Stories about History from December, 2009
Beautiful photos and a post about a tour to the Cape Coast Castle in Ghana: “We followed a guided tour into the slave dungeons. There were several African-Americans in the group. We were all quiet, reduced to silence by the ghosts and the sadness thick in the musty air.”
“Hopefully, 2010 will bring, finally, an end to this sad, torturous chapter of Cuban history”: Uncommon Sense remembers Cuba's past and expresses his hopes for its future.
Siberian Light writes about Billy Joel, “who stumped up $2.5 million of his own cash, and became the first American rock star to tour the Soviet Union with a fully staged show” in 1987.
Balkanology Blog reports on the recent launch of a direct Sarajevo-Belgrade train, the first one “in almost two decades.” CAFÉ TURCO recalls Serbia's recent history in a post titled “Serbia through the eyes of a train traveller (me).”
BudapestZin writes about the renovation of Faluház/”Village House,” Budapest's largest apartment building: “In 844 apartments, more than 3000 people live in this building. That is approximately the population of an average Hungarian village.”
Concerned about the damage being caused to ancient Inca walls by the construction of a new hotel in Cusco, Peru, Carlos Quiroz of Peruanista writes a detailed post with steps to take action.
“We tend to forget — or, more probably, we don’t know — that Junkanoo in the Bahamas is not unique”: Nicolette Bethel provides “a taste of what happens in Jamaica at Christmas…”
Wadner Pierre blogs about Carnival celebrations in Haiti.
Heated discussions on RuNet in the wake of the 130th anniversary of Joseph Stalin showed how divided people are regarding his role in Russian history.
It is one year since Israel launched its attack on the Gaza Strip. In this post, Gaza's bloggers remember the war.
Bodyguards and Assassins is an action movie released during Christmas in China, Hong Kong and Taiwan. As a patriotic film, it was originally set to release in October for celebrating the 60th year anniversary of PRC but deferred until the end of 2009. In contrast with the Founding of a...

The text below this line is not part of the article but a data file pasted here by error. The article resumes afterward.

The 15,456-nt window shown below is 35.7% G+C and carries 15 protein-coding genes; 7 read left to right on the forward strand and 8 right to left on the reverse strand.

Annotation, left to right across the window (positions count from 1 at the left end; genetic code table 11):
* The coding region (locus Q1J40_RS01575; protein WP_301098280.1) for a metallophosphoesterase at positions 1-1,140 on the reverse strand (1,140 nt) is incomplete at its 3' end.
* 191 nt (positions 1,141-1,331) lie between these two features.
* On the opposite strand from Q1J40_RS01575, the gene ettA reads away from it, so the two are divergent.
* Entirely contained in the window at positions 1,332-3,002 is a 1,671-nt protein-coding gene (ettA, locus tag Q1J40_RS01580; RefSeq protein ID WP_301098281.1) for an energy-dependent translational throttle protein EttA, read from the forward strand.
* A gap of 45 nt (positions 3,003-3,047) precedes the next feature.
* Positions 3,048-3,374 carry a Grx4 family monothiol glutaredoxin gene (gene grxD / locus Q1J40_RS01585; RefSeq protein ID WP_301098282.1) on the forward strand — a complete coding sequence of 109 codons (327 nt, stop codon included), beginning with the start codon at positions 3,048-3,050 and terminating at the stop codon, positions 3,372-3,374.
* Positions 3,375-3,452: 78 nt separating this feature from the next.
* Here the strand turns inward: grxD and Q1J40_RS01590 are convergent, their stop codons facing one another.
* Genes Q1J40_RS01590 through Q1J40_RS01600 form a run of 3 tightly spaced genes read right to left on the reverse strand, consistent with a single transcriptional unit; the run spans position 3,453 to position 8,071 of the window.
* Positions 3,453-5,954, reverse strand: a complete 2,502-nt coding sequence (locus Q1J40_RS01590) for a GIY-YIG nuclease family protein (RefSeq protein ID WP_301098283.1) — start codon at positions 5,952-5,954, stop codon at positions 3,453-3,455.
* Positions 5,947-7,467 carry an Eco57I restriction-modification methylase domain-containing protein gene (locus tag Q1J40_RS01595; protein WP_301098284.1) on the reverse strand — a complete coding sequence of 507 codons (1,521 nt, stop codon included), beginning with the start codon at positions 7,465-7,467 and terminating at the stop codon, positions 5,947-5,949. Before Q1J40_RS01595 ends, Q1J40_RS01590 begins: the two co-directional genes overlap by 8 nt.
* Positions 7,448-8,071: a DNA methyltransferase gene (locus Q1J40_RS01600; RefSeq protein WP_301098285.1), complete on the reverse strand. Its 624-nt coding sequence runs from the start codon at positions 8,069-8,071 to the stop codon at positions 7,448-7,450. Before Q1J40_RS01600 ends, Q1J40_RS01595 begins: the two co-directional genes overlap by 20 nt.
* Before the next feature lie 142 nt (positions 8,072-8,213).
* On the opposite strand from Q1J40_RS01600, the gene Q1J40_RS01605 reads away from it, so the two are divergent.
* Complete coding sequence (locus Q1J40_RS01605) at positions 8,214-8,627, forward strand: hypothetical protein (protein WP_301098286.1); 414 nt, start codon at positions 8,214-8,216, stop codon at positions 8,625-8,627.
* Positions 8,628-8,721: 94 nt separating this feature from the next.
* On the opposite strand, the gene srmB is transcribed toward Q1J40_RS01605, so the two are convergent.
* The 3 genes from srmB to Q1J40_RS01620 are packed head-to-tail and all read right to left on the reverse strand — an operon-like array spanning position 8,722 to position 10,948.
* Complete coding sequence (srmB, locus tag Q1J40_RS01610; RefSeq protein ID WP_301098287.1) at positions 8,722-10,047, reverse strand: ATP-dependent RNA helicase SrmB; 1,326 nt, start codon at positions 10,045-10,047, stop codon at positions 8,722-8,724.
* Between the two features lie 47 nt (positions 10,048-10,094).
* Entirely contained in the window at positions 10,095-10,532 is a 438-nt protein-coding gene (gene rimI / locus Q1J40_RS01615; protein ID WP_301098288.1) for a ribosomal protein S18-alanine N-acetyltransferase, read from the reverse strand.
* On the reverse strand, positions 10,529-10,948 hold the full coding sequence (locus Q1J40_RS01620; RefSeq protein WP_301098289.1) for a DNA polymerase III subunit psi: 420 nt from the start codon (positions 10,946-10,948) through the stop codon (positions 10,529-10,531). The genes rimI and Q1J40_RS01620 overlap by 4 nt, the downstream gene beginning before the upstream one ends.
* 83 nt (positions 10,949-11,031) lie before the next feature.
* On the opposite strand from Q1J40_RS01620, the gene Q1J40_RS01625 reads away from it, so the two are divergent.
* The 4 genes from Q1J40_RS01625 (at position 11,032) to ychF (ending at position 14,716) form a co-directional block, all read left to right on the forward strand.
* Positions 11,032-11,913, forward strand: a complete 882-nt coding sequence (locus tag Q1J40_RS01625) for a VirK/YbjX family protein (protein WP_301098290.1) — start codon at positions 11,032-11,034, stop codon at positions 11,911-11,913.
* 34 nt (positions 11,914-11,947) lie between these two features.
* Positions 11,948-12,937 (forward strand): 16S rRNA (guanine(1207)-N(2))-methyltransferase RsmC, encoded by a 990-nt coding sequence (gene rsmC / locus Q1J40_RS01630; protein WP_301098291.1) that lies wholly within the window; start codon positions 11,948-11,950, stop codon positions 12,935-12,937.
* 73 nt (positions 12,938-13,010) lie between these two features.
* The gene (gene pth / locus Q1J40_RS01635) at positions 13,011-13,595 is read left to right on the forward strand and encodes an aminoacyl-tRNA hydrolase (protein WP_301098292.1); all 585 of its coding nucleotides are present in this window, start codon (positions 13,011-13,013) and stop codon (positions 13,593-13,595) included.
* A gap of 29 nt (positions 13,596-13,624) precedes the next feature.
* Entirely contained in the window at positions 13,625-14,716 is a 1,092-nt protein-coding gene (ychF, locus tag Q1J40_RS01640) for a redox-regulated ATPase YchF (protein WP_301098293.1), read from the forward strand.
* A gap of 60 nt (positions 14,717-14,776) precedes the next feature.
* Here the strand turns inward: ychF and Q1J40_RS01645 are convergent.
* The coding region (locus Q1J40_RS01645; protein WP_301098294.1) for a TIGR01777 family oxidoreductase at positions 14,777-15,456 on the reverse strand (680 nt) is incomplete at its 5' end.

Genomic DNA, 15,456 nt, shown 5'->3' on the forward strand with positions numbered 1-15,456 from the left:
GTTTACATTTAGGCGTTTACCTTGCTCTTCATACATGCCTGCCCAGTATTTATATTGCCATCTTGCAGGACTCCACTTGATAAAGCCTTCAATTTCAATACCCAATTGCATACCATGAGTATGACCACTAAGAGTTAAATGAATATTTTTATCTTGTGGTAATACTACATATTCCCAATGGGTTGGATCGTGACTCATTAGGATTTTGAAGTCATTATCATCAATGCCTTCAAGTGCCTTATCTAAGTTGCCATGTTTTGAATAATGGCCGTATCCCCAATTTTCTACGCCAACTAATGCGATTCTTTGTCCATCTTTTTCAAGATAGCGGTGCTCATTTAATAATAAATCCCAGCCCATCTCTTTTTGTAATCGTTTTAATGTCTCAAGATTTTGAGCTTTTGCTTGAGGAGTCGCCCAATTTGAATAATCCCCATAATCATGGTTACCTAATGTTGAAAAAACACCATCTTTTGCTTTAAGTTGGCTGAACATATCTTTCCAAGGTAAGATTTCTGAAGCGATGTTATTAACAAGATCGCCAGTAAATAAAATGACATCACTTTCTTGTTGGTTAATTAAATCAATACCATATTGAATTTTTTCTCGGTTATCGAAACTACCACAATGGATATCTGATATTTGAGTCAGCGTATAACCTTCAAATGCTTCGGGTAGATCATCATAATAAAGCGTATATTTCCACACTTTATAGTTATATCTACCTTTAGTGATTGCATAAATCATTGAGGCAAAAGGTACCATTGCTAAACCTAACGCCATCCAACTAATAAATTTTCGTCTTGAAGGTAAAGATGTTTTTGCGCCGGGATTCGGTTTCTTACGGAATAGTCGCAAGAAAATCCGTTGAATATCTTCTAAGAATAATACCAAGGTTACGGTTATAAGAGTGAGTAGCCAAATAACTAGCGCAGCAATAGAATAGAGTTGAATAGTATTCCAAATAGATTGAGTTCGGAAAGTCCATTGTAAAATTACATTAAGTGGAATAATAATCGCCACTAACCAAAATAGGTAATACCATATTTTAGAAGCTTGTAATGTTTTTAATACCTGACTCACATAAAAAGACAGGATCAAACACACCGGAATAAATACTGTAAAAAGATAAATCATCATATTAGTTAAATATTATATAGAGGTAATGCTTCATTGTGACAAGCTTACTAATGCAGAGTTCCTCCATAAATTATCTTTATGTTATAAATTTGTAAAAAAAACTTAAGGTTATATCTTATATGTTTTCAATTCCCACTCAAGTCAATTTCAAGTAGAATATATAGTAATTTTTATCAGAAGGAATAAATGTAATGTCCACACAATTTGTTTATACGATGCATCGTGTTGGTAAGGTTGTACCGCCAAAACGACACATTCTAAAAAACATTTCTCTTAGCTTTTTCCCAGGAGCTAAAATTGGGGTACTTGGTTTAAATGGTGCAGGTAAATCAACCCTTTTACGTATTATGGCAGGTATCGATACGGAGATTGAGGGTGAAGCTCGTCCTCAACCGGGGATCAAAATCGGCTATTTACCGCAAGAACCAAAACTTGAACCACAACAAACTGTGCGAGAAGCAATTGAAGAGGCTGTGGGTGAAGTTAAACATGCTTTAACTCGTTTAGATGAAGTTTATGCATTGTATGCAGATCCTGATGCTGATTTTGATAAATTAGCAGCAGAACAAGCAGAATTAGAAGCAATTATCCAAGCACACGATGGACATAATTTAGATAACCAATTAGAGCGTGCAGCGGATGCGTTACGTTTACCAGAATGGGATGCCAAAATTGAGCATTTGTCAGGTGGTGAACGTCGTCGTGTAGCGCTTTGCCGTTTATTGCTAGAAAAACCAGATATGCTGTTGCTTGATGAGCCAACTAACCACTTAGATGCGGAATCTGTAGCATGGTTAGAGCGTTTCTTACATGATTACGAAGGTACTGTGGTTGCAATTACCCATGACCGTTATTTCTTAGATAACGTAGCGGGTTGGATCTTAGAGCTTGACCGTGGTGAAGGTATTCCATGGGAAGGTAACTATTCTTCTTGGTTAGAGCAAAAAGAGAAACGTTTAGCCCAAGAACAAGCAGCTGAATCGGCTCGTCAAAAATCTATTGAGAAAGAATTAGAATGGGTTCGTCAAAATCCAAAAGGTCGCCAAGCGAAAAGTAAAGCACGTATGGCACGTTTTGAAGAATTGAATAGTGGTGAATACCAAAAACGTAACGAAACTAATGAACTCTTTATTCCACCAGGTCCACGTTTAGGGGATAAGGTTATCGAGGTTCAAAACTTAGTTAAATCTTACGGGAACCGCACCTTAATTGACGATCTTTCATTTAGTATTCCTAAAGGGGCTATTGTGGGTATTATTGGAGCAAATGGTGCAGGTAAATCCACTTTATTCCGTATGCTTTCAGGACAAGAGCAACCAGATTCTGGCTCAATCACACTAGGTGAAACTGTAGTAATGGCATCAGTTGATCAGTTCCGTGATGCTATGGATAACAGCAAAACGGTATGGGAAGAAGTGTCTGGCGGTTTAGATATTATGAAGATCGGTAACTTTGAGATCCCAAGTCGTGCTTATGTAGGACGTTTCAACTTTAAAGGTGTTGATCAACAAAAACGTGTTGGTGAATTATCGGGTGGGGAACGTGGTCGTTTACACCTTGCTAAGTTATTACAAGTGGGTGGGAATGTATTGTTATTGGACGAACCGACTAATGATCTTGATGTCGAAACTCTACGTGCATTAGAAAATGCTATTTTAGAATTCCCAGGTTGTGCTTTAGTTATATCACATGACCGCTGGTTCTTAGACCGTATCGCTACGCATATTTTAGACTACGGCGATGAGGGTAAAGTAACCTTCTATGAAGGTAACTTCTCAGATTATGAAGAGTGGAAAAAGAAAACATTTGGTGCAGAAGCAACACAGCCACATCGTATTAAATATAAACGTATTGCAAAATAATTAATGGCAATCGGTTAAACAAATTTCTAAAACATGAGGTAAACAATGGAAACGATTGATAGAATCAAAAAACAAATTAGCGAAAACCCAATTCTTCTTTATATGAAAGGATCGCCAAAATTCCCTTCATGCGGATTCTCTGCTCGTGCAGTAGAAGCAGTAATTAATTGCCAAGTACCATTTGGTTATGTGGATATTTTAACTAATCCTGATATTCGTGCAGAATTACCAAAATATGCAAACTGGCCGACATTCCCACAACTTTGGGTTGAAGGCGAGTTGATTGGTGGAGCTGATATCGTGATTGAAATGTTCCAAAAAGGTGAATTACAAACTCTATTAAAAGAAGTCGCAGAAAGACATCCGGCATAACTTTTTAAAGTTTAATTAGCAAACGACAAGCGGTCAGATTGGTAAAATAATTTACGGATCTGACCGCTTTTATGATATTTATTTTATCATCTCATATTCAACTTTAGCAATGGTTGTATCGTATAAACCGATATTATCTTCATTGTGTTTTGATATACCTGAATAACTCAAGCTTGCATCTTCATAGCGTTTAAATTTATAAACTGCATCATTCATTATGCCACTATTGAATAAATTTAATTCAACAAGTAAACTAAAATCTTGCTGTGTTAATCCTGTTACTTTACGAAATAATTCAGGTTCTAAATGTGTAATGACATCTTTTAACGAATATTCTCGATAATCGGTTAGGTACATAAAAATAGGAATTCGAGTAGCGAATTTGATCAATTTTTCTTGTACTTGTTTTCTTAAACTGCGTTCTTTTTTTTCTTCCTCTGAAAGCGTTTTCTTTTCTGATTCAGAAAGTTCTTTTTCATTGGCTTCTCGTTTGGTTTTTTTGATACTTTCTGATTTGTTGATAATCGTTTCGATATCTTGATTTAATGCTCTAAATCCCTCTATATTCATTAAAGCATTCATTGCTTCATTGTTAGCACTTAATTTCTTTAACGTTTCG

In honor of the one-year anniversary of Israel's attacks on Gaza in December 2008, a number of activists have planned a targeted "tweet for Gaza" campaign on Twitter. Jillian C. York has more.
Eternal Remont draws attention to some dubious math in Serbia's president's EU membership application speech.
Bahamian Nicolette Bethel delves into the history of Stilton cheese to make a point about culture: “I’m going to argue…that culture does not just happen. Culture changes — like what is happening I write to the indigenous Junkanoo beat (which is being swallowed up by a hip-hop rhythm that is...
Ankaboute Gouya, an Iranian blogger, writes [fa] that Iranian people have high hopes to change regime and it is first time in Muharram, the mourning month, that people make Islamic leaders to cry!
Belarus Digest writes about Vera Rich, a British translator of Belarusian and Ukrainian literature, who died on Dec. 20 at the age of 73.
“What defines Israeli parenting?” asks A Mother in Israel. Readers provide commentary about their impressions and experiences.
Repeating Islands reports that “the Lion House in Chaguanas [Trinidad], the ancestral home of the Capildeo family (maternal relatives of writer V. S. Naipaul)” has been nominated for the upcoming National Trust Heritage Preservation Awards.
Generation Y comments on Raul Castro’s speech in the Cuban National Assembly.
Last Friday morning, the sign ‘Arbeit Macht Frei‘ ('Work Sets You Free') was stolen from the gate of former Nazi death camp in Auschwitz, near Krakow. The theft caused many speculations but also serious reactions from the Polish government, museum authorities, Jewish organisations and the public online.
Jottings from the Granite Studio reviewed the colonial history of Macau and the politics of historical narration by the Chinese Communist Party in the 10-year anniversary of Macau's handover.